radulov

On those “Radulov returning to Nashville” rumblings…

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There’s some interesting scuttlebutt making the rounds about former Predators forward Alex Radulov.

Radulov, 25, infamously bolted from Nashville to the Kontinental Hockey League in 2008. He’s since gone on to become one of the KHL’s most elite talents (Preds GM David Poile called him “the best player not playing in the NHL”) and led the league in scoring this season.

He’s currently in the midst of Gagarin Cup play with his team, Salavat Yulaev Ufa, down 3-2 in the opening round to AK Bars Kazan. It’s been a contentious series, evident by this Game 3 recap (brilliantly translated on the KHL website):

In the 30th minute of the Game 3 between Salavat Yulaev and Ak Bars a shot from visitors’ forward Evgeny Bodrov triggered a controversial passage of play which could only be resolved with the aid of the video goal judge.

Despite close and detailed scrutiny of the episode using all the technology available, the video goal judge was still unable to determine beyond doubt whether the puck had crossed the Ufa men’s goal line and therefore the referee made the decision not to award a goal.

ANYWAY, the point is Radulov’s season is close to being over — and that’s where things get interesting.

  • According to Sovietsky Sport’s Pavel Lysenkov, Radulov could go back because he “has the contract” with Nashville. When he left for Russia, Radulov also left a year on his entry-level deal and the NHL essentially “froze” his deal. That means if he comes back to the NHL, he’s bound by that remaining year with Nashville.
  • Puck Daddy’s Dmitry Chesnokov followed up on Lysenkov’s tweet by reporting Radulov’s Russian agent wouldn’t deny his client’s interest in returning to the NHL this year, but also didn’t want to comment on it.
  • TSN’s Bob McKenzie furthered the intrigue by tweeting that if Radulov was inclined to return to North America he would be eligible, pending NHLPA approval.

Given the Predators got royally shafted in 2008 (Radulov’s KHL deal survived on a technicality, because it was signed days before the NHL reached an agreement with all international hockey leagues to respect players’ existing contracts), it stands to reason there won’t be much objection to him returning to Nashville, given he owes a year of service.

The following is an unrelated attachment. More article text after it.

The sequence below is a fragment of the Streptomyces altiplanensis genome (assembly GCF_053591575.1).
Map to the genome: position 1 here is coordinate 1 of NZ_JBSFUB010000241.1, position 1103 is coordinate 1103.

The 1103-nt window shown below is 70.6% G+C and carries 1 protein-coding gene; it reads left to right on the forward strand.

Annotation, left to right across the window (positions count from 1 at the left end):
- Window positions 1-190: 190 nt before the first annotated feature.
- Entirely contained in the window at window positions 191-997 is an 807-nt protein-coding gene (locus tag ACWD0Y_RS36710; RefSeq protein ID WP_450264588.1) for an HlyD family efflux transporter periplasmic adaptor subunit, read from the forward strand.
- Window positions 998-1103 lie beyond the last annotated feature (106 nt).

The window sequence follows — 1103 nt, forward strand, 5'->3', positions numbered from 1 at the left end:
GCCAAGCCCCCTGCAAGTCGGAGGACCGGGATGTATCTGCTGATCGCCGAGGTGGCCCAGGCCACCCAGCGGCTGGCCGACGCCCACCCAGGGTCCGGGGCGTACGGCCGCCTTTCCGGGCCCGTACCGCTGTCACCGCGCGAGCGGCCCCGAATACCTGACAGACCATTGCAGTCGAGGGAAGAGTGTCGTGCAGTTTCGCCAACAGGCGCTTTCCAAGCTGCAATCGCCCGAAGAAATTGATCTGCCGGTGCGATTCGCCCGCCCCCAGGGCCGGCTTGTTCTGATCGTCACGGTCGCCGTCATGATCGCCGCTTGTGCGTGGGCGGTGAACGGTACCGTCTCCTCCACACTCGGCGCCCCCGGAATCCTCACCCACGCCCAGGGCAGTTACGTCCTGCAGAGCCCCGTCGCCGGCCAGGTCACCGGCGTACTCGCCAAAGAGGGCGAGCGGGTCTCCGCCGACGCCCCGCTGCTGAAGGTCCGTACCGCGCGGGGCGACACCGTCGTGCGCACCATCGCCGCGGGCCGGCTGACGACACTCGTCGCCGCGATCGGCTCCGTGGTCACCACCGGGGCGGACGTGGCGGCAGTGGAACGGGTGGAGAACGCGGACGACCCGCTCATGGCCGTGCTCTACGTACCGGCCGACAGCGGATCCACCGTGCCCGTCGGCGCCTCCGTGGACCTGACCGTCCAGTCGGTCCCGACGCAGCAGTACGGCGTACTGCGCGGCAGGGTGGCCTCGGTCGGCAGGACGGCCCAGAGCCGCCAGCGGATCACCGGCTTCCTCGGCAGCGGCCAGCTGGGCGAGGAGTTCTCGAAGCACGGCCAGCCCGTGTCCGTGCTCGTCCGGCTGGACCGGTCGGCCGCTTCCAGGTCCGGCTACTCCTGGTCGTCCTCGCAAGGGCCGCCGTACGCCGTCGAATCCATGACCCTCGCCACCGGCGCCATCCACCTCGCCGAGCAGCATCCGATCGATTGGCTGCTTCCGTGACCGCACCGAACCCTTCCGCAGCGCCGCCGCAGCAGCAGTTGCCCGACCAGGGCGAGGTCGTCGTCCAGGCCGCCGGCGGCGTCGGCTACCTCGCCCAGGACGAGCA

Of course, several things have to happen before that becomes an issue. Salavat needs to get eliminated (Game 6 of the series goes Friday) and Radulov needs to actually decide he wants to play in North America.

Until then, it’s all idle speculation — but also intriguing speculation. Given how aggressive Poile has been this year in “going for it,” the potential of adding Radulov is quite enticing.

Video: Brian Elliott takes a blast off the mask, stays in the game

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A bit of a scary moment in the third period of Game 2 between the Stars and Blues.

Less than five minutes into the third period, Jason Spezza took a shot that caught Blues goalie Brian Elliott square in the mask. Play was halted as Elliott remained down. It appears as though the shot to the mask also made Elliott lose one of his contacts.

Thankfully, Elliott wasn’t seriously injured on the play. After being examined by the team doctor, he was allowed to stay into the game. He did need a new mask though (he got his original one back a few minutes later).

You can watch the play by clicking the video at the top of the page.

The Blues currently lead 3-2 late in the third period.

Here’s some Twitter reaction:

 

Lehtonen only lasts one period in Game 2

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Kari Lehtonen might have been more hit than miss in the playoffs going into today’s action, but Game 2 against St. Louis was certainly a start he’d like to forget.

Dallas outshot St. Louis 10-5 in the first frame, but the Blues still managed to take a 3-1 lead. Antti Niemi replaced Lehtonen for the second period which means, barring another goalie change, Lehtonen will actually end up with a sub-.500 save percentage this afternoon.

The numbers obviously look bad and it’s hard not to blame Lehtonen in the face of that, but the Blues deserve a lot of the credit for those goals. Patrik Berglund had a great shot on goal for the first marker, Joel Edmundson‘s first career playoff goal came after a nice setup by Troy Brouwer, and when Brouwer collected his own goal it was off of a rebound during a power play.